The startled alleged lighter-thief is taken aback, defensive, shouting in French-accented English - "This ees NOT your lighterrr, is MY lighterrr, I buy just now at store around ze cornerr!"

"Bullshit man! You took my lighter! It was on the ground by my bag and you picked it up! It's GREEN!"

My eyes dart at the lighter held in the other man's hand. It is indeed green, lime green, an everyday Bic lighter. The colour proves nothing, of course.

Variants on their initial altercation ensue, with occasional scuffles wherein the lanky, angry guy tries to grab the lighter. Eventually, I realize that I have a lighter with me. It is a bit nicer than a $1.99 Bic, but I have no great attachment to it. Maybe I could solve this problem?

"Dude!" I say at the tough guy. "Here, take MY lighter, it ain't worth the fight!"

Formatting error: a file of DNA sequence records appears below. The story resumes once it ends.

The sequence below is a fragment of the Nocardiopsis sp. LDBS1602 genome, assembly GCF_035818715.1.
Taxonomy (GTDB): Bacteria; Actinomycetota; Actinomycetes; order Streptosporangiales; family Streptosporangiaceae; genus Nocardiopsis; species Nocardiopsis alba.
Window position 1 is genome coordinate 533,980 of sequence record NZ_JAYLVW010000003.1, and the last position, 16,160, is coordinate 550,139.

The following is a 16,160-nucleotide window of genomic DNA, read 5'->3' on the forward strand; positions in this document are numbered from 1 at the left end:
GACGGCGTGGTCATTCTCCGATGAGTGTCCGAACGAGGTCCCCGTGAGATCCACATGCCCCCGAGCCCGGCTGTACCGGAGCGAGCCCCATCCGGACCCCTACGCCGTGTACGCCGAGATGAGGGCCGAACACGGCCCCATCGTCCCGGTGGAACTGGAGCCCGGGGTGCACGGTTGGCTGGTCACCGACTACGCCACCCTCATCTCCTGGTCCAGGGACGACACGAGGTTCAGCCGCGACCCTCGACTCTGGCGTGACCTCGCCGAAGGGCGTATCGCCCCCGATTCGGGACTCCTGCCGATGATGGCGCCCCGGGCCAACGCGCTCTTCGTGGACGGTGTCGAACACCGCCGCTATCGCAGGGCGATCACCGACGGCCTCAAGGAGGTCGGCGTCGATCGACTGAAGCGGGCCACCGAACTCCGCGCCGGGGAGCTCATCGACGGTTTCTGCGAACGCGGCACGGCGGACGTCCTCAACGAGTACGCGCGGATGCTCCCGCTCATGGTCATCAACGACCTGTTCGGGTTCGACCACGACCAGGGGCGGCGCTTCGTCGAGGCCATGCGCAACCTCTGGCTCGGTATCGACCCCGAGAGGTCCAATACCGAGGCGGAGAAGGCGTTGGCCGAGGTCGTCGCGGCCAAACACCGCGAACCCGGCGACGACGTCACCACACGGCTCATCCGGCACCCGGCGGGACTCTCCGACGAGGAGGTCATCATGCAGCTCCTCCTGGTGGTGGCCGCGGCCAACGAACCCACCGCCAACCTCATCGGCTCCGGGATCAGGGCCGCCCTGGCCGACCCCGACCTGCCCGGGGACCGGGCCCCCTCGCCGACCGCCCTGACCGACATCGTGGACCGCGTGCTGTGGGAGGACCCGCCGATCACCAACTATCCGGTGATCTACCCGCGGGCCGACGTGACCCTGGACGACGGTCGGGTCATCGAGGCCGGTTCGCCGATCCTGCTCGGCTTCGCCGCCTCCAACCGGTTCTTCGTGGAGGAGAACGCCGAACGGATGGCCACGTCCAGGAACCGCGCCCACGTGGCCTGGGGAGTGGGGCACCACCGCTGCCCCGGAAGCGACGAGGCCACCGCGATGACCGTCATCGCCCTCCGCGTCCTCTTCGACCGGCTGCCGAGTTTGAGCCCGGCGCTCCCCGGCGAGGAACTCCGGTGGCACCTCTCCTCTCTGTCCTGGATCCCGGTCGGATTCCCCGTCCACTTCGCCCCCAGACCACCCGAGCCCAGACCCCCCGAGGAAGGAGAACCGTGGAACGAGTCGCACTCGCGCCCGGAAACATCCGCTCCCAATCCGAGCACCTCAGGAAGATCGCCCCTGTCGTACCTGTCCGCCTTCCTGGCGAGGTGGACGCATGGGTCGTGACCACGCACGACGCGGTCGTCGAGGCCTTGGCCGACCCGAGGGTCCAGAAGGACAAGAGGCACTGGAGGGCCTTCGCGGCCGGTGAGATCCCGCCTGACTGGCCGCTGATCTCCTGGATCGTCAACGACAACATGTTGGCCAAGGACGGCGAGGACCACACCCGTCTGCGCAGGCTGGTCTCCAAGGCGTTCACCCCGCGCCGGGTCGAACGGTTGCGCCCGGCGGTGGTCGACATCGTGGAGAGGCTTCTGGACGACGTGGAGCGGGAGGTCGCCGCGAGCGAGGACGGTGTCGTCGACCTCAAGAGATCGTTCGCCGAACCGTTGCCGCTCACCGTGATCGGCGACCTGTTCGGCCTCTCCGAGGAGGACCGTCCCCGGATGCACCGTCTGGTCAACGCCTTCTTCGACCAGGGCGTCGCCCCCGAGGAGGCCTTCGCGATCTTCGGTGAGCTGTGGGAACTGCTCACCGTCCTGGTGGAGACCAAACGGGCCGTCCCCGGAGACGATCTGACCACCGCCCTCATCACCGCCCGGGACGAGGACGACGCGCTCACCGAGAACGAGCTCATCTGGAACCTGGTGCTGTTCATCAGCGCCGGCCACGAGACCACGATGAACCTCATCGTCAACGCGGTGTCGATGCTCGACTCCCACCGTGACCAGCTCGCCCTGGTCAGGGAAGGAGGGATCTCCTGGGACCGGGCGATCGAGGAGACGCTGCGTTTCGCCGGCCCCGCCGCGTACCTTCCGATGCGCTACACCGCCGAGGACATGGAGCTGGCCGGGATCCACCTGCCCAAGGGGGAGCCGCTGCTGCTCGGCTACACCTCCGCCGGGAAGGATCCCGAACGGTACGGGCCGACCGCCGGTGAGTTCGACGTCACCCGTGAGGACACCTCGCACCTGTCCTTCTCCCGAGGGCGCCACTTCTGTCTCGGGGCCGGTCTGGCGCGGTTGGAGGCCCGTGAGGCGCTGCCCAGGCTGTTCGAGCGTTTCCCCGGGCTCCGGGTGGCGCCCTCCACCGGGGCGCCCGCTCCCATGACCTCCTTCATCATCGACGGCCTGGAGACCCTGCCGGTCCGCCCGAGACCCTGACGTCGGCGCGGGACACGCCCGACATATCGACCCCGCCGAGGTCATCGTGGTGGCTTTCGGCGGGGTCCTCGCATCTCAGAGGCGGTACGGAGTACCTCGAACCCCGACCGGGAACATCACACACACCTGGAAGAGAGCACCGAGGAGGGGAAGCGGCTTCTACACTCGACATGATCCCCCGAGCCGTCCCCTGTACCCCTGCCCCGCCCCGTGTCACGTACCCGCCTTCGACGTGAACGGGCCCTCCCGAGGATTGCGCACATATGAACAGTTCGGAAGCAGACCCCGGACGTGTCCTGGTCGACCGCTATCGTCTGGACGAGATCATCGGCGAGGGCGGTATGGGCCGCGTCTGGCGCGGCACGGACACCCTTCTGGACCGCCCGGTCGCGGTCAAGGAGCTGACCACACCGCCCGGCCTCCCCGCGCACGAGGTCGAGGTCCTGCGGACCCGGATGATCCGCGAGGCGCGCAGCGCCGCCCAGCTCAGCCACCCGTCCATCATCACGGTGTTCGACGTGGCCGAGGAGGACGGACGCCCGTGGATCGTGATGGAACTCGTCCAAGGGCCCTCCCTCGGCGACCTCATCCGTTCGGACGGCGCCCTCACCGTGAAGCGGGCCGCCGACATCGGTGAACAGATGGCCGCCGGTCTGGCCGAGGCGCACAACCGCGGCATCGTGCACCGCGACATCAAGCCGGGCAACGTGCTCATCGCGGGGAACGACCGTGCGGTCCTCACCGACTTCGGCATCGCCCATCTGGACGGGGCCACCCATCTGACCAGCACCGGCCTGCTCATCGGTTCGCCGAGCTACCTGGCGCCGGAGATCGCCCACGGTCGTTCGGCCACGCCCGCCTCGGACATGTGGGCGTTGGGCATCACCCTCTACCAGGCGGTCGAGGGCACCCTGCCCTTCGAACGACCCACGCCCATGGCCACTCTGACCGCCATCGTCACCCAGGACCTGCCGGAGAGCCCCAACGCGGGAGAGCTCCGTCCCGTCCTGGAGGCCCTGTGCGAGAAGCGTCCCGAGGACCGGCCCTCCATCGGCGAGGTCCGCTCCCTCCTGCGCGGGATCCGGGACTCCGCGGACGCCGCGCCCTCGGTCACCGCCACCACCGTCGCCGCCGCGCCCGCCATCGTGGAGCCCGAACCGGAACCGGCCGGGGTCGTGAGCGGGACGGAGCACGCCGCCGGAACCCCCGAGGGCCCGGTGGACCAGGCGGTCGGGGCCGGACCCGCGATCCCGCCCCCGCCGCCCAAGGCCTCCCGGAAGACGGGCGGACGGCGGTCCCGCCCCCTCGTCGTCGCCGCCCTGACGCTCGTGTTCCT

I reach out my hand and he briefly glances over and takes my lighter... But continues to yell at the other guy, and I start to realize, holy shit, I just gave away my lighter for NOTHING. The fight continues for several minutes thereafter (the bus is still on the way) and finally I can't help it, and assert myself (idiotically) again into the fray: "Just trade lighters," I say.

They both pause for a second and CLEARLY consider it, going so far as to briefly extend their hands, then realize that any arrangement of passing lighters might involve one of them running off with both of them. Too late, I add, "Or just give them both to me and I will pass them to you," but it is too late:



So it goes. Felt like I was in a Chris Walter novel for a sec. They were still fighting when the bus arrived, both of them with a lighter, and me with none.